In 2011, Vikas Dhurka made a stupid mistake. The playwright and tech industry worker fell asleep in the Lufthansa business lounge at Frankfurt Airport -- with his phone, wallet and all his travel documents sitting on the table next to him. When he woke up, they were all gone. What followed was a misadventure so dramatic, Dhurka decided to transform his experience into a new play, Airport Insecurity.
Although the Silicon Valley-based Naatak theater company didn't originally intend the play to have political consequences, artistic director Sujit Saraf says it now speaks to a visceral fear people have about their ability to travel in to and out of the United States. "Once you start coming for people for weird reasons which have to do with their race or religion or ethnic background, at some point, no one is safe," Saraf says.
A travel nightmare
Dhurka is an Indian citizen, working in the United States on a green card as the senior director of product marketing at Pixelworks, a semiconductor company. At the time of his misadventure, Dhurka had lived and worked in Silicon Valley for more than a decade. But without the documents proving he belonged in the U.S., he was told to book a flight to India and prepare for a long wait -- up to two months. You can just imagine the phone call to his heavily pregnant wife in Fremont, about to give birth to their first child, alone.
Fortunately, after 48 harrowing hours in Frankfurt, a friendly agent from the U.S. Department of Homeland Security helped Dhurka make it back in time for the birth of his baby boy.
But now, with President Trump's administration targeting a growing list of people, as well as the H-1B visa program tech companies use to employ thousands of Indians, the Indian community in the San Francisco Bay Area is on edge. "A document becomes your identity in a land that you kinda don’t belong in," Dhurka says. "And once that piece of paper goes away, you’re a nobody!"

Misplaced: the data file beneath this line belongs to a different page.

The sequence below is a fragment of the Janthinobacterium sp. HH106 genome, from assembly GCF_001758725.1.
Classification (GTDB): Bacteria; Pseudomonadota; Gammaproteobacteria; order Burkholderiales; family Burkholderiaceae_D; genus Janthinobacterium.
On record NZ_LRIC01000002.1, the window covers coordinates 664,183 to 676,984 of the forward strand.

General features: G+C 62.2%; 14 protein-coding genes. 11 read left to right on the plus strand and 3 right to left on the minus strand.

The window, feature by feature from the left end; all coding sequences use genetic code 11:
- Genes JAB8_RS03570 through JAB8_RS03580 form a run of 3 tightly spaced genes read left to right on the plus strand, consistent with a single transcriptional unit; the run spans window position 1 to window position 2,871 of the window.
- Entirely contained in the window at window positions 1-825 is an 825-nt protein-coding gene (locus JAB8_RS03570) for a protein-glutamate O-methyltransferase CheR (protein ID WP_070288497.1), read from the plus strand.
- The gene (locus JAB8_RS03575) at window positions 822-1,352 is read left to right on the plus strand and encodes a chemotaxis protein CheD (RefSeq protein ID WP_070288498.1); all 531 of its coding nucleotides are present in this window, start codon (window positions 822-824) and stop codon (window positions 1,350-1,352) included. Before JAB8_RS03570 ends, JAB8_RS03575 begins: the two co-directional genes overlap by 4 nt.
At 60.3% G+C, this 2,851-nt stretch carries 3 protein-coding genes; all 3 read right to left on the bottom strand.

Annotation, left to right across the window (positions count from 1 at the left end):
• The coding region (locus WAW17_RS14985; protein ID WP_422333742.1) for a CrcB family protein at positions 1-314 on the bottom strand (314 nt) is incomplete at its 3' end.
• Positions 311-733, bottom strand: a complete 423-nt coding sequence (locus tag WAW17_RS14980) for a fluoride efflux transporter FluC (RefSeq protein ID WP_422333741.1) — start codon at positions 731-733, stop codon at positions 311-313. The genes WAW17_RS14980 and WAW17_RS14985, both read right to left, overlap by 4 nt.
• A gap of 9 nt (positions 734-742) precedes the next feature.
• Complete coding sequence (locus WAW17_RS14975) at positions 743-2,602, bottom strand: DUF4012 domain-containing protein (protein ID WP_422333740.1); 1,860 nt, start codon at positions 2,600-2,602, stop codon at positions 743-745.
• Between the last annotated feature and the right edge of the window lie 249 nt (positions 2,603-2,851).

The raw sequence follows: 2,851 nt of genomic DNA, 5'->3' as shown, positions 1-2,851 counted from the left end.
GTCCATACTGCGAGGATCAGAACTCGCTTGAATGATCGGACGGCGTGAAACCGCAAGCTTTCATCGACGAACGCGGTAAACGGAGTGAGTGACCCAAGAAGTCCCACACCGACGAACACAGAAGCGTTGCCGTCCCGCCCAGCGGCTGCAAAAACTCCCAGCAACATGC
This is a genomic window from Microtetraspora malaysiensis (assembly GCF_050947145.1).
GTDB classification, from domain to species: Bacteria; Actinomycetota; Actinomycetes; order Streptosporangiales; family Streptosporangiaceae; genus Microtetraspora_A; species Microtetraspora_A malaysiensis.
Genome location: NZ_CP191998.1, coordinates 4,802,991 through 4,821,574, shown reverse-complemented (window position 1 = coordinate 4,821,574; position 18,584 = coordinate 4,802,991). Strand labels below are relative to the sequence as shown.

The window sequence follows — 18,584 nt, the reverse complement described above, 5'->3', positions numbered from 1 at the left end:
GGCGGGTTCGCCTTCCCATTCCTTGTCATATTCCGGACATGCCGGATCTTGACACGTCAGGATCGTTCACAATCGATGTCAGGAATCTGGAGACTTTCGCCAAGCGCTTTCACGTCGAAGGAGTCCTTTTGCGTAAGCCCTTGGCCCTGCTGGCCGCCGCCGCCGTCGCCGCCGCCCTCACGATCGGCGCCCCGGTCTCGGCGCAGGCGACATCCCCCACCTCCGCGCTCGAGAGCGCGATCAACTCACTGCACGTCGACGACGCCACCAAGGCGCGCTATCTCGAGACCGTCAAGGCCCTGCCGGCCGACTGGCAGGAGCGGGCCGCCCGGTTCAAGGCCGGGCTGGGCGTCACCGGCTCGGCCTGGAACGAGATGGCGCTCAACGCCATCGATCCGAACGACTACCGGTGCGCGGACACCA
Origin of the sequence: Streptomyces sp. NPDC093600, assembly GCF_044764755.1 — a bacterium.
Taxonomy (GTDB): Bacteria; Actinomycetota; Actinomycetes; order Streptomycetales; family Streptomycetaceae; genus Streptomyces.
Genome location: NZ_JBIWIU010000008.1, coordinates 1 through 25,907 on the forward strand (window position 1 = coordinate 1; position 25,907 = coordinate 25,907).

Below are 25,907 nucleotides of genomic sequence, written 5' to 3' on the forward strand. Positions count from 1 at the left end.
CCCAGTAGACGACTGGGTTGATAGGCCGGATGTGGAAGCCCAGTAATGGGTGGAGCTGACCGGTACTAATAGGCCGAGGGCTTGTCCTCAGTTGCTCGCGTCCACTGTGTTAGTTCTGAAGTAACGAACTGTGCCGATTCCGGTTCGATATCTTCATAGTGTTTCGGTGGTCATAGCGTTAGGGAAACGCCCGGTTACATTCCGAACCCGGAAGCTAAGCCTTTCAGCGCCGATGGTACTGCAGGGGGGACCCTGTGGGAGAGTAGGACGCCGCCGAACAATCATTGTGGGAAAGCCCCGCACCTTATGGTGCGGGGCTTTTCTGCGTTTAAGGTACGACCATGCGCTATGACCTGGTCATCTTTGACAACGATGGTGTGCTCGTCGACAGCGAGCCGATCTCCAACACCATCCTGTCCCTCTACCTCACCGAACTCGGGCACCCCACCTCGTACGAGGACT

Silicon Valley theater takes stronger political edge
Current events have made Naatak's play feel politically prescient. But the Pear Theatre in Mountain View was looking for something overtly political when it scheduled Arthur Miller’s A View From the Bridge last November, during the run-up to the election.
In the below 1987 interview with the BBC, Arthur Miller describes the context of the Italian community depicted in the play, including a large number of illegal immigrants. "They felt themselves separated from the vast majority of Americans," Miller says, "by language, by background, and on the waterfront, by the kind of work they did." But their compatriots were starving in Italy. "America was all there was."
A View From the Bridge tells the story of Eddie, who provides safe haven to two illegal immigrants related to his wife until one takes a shine to his niece.
Director Ray Renati loves the way the themes in this classic reverberate with present-day politics, and not just on the issue of immigration. "Eddie’s a bully," Renati says. "No one dares to go against anything that Eddie says, or he will make sure that you pay. Donald Trump does the same thing."
With A View From the Bridge, Arthur Miller’s politically astute storytelling feels as compelling today as it was in 1955, when the play was written.
In a similar vein, Ayad Ahktar’s Pulitzer Prize-winning Disgraced feels ripped from the headlines. Though it was written long before Trump’s proposed Muslim ban, the drama bristles with rage and despair, as the progressive, liberal, well-to-do Muslim-American character at the play's center buckles under the weight of prejudice. It's not an accident Disgraced is one of the country’s most produced plays, according to American Theatre Magazine’s annual Top 10 List.
Disgraced is currently finishing its run at the San Jose Stage Company, where artistic director Randall King says American culture is at a critical boiling point, and the theater, because it’s nimble and visceral, is well-equipped to foster an enlightened political discussion. "We have to say something," King says. "We have to do something. I don’t think I’ve felt this sense of urgency, ever."
Naatak's 'Airport Insecurity' runs through Saturday, Mar. 4, 2017 at the Cubberley Theatre in Palo Alto. More info here.
'A View From the Bridge' runs through Sunday, Apr. 2, 2017 at the Pear Theatre in Mountain View. More info here.
'Disgraced' runs through Sunday, Feb. 26, 2017 at The Stage in San Jose. More info here.
Funding for KQED Arts is provided by The William and Flora Hewlett Foundation.
Support is also provided by Yogen and Peggy Dalal, Diane B. Wilsey, the Kenneth Rainin Foundation, the John S. and James L. Knight Foundation, Helen Sarah Steyer, the William and Gretchen Kimball Fund, and the members of KQED